HT As information about the merger has already been circulated, one can assume that both Objectif and Extra City are confident of receiving funding?
AH I think it would be disingenuous to say that the merger was unrelated to the politics in our sector, but it was also meant to signal that we’re not dependant on political whims: we don’t know what’s going to happen, but we feel this is the best for both institutions.
Two members of the Objectif board have been there for a very long time. They have seen the institution grow, and to take the plunge in such a way at such a politically sensitive point in its development definitely shows some confidence.
HT The combining of the two institutions is due to be completed in 2017. What is the strategy for the coming year?
AH The first move is for the boards, the staff and the director to come together into a single institutional body, and very soon after that we will begin programming together. The two institutions were talking before the merger was even mentioned, so each knows what the other is planning and therefore it should be quite organic. The final piece of the puzzle will be to work under one roof at some point in the future.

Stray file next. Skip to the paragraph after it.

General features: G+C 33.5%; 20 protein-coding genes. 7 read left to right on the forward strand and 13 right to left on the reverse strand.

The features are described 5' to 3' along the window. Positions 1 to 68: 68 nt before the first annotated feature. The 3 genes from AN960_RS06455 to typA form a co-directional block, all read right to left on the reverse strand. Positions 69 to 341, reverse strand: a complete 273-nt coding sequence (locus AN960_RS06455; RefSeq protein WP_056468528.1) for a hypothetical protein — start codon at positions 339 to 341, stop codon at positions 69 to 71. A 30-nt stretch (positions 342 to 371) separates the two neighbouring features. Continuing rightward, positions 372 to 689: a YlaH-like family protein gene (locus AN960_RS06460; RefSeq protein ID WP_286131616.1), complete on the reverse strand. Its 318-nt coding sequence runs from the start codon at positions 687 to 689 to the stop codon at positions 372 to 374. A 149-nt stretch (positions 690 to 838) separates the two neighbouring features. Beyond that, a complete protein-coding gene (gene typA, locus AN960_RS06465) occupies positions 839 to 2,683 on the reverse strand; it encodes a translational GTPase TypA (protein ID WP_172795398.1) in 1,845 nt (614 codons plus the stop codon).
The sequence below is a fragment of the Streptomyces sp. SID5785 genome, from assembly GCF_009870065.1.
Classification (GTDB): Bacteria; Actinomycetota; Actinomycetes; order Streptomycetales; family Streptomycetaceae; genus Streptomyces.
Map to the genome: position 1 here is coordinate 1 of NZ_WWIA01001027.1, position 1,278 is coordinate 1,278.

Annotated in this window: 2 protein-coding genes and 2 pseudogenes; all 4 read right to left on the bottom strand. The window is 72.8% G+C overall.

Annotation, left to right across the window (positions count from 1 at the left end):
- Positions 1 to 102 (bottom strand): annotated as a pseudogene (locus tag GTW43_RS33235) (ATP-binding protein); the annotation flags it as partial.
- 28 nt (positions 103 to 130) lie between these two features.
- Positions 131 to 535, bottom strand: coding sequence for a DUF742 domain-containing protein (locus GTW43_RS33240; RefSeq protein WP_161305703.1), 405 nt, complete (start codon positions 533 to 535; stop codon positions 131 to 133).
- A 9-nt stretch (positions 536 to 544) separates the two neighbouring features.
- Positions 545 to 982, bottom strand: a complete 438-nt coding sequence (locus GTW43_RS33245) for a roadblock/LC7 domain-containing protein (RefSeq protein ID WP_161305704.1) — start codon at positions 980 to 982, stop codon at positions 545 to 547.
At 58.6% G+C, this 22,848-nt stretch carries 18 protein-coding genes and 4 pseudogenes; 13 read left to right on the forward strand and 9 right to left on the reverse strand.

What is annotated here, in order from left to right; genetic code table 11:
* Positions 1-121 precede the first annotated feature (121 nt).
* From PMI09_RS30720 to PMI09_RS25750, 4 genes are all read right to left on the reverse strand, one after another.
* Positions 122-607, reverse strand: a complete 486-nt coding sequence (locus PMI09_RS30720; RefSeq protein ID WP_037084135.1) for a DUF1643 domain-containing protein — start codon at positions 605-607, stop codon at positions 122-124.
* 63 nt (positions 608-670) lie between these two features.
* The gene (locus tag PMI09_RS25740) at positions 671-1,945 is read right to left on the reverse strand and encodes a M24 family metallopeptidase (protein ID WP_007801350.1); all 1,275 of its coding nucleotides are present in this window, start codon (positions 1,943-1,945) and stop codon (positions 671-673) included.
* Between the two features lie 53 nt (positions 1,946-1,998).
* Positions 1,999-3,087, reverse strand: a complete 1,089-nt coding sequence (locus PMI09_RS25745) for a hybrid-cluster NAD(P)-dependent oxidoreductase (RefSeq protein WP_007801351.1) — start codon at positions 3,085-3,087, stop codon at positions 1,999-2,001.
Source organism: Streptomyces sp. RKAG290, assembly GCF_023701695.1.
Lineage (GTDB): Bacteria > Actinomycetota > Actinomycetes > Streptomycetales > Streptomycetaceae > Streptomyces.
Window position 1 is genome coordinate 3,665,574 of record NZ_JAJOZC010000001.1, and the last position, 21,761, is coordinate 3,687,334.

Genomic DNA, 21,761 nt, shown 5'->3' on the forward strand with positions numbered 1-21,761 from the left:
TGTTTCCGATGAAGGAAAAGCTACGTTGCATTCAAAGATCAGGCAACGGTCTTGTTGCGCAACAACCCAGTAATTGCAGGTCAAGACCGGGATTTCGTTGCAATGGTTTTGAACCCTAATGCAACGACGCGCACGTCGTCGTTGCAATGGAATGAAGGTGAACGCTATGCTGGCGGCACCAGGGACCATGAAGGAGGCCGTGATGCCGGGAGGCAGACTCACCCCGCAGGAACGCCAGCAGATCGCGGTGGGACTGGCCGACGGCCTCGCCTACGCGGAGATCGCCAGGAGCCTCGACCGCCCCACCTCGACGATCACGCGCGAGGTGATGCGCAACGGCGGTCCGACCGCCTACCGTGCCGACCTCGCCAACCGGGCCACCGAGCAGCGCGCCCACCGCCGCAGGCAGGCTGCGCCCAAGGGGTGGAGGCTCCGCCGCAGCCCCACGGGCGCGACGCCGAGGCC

HT A lot has been made of Objectif and Extra City’s contrasting programmes. Will you aim to preserve these respective identities in the new space?
AH It’s true that because of certain historical reasons the two institutions have focused on different aspects of exhibition making. Complex, large-scale group shows were something that Mihnea and his predecessor did particularly well at Extra City, whereas the solo show has really been Objectif’s trademark, that and a testing of exhibition formats. These areas are, to some degree, complimentary, so ideally we will create an institution that can be agile enough to do both, where the two strains can be brought into play with one another.
There are certain things that have made both Objectif and Extra City special, particularly a close attention to the needs of artists. That’s something that we don’t want to lose, so we’ll be very careful in that regard, to not become a big institution that forgets its roots.